An inter-disciplinary approach to mechanistic modelling of migration patterns

This project arose at the Santa Fe Institute Complex Systems Summer School, in collaboration with Dr. Marius Somveille from the University of Oxford (now at Yale and the Max Planck Institute for Ornithology).

The work was recently published in Nature Scientific Reports. All simulation code from the project is available Here.

We set out to understand the factors influencing bird migration in the hope that we could ultimately predict pathways and distribution patterns using only environmental data.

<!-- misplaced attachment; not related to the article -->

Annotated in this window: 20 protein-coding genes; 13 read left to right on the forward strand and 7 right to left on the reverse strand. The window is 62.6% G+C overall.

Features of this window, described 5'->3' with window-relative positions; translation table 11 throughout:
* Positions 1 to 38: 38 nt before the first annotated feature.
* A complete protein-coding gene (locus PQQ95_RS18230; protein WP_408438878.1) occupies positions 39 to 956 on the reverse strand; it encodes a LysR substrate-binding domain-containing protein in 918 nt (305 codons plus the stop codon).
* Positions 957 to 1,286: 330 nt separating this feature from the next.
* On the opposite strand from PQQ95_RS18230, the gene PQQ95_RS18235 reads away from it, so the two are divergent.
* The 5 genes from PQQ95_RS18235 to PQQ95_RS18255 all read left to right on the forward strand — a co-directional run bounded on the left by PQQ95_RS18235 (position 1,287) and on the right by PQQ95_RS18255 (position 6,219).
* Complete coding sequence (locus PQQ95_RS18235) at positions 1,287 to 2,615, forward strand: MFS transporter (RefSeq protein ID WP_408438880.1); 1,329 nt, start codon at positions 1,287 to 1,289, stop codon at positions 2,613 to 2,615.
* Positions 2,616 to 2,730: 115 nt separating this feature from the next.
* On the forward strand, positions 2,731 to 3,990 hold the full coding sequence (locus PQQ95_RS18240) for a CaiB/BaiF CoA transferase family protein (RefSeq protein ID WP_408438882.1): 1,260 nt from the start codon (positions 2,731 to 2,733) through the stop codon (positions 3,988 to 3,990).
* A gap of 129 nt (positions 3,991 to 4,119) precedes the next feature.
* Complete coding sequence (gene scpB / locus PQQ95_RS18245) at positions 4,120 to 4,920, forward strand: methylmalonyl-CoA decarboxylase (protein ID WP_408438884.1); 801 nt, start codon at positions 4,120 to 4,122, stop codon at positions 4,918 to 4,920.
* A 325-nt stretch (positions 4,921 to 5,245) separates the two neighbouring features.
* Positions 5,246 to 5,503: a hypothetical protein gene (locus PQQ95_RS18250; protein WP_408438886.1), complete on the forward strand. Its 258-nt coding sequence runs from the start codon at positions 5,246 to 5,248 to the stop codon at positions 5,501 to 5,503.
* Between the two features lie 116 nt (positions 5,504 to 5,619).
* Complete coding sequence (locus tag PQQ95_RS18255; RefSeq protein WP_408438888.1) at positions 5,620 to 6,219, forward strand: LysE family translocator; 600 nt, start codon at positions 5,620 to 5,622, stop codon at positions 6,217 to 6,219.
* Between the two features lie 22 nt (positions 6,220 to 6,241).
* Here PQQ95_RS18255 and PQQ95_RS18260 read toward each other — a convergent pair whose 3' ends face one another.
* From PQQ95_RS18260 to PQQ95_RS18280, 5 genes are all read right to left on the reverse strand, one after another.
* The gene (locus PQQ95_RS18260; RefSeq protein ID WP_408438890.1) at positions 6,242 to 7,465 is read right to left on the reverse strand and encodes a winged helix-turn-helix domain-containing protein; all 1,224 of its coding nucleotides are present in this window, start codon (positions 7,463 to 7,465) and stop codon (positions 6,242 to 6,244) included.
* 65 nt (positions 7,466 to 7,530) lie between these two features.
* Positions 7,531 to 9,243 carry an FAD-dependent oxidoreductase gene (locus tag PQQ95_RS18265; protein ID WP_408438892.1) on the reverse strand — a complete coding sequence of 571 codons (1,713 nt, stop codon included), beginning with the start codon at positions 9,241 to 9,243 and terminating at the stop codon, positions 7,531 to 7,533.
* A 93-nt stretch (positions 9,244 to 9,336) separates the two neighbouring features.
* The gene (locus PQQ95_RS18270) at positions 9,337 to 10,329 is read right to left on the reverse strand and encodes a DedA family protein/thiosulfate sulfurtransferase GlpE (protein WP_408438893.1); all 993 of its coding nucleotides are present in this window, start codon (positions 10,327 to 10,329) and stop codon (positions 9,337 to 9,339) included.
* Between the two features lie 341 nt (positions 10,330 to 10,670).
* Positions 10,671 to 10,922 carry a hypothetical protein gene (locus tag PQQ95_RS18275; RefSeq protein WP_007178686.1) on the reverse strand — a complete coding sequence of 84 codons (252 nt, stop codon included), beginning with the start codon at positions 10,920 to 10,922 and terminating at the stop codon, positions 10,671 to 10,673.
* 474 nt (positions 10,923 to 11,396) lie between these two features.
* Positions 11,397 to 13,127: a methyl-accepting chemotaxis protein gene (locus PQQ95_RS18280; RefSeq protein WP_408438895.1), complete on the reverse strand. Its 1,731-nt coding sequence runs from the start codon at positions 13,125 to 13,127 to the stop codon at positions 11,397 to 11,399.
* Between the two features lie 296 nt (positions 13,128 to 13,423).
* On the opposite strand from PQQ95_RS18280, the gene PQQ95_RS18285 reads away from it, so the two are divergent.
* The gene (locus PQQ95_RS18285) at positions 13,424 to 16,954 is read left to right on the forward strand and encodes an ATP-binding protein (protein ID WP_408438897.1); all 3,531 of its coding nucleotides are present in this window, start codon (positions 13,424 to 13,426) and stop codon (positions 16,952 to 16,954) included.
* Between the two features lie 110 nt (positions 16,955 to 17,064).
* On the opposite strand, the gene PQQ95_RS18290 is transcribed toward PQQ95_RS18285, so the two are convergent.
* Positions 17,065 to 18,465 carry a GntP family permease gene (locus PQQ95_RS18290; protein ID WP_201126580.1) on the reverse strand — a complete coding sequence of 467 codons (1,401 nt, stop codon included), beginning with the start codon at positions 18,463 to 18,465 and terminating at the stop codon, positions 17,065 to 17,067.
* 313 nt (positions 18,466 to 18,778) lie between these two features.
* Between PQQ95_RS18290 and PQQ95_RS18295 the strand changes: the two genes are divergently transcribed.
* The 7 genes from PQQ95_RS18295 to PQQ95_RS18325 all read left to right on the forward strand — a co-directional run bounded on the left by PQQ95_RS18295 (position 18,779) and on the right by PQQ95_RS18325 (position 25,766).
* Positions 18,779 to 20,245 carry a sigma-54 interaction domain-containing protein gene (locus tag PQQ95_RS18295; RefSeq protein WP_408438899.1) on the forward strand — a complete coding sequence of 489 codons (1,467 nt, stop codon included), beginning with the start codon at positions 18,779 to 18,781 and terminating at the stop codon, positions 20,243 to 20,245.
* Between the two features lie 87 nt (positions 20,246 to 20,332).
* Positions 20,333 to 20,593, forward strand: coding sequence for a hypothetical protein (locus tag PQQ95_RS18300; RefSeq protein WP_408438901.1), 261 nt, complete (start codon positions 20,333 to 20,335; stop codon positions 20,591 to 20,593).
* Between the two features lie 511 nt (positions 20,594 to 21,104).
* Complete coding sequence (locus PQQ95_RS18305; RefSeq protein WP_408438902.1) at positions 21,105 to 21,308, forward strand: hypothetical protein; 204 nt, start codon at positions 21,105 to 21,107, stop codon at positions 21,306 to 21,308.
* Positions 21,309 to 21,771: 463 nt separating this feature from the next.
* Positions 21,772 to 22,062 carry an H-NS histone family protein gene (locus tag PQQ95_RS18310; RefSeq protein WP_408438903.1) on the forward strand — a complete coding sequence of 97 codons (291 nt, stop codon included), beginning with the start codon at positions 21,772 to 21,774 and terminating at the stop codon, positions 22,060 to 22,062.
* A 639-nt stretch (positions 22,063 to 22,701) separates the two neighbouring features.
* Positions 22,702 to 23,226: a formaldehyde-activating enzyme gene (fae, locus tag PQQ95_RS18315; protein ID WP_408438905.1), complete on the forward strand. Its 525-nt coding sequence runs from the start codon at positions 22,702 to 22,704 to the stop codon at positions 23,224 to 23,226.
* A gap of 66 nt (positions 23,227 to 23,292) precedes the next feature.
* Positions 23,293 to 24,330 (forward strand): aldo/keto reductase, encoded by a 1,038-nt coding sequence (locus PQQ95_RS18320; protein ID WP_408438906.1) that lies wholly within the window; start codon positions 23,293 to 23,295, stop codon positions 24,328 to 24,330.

To do this we created an "environmental potential" landscape directly from environmental data, and allowed birds to move as particles within this landscape. Using a combination of wind and chlorophyll density data, with only 2 unknown parameters, we were able to demonstrate a close fit between simulated pathways from breeding colonies in the Southern Ocean to known dispersal patterns for Black-Browed Albatrosses, with best-fit parameters conserved across breeding colony locations.

Shown above is the predicted dispersal pattern for 16 individuals from the breeding colony on South Georgia and the Sandwich Islands.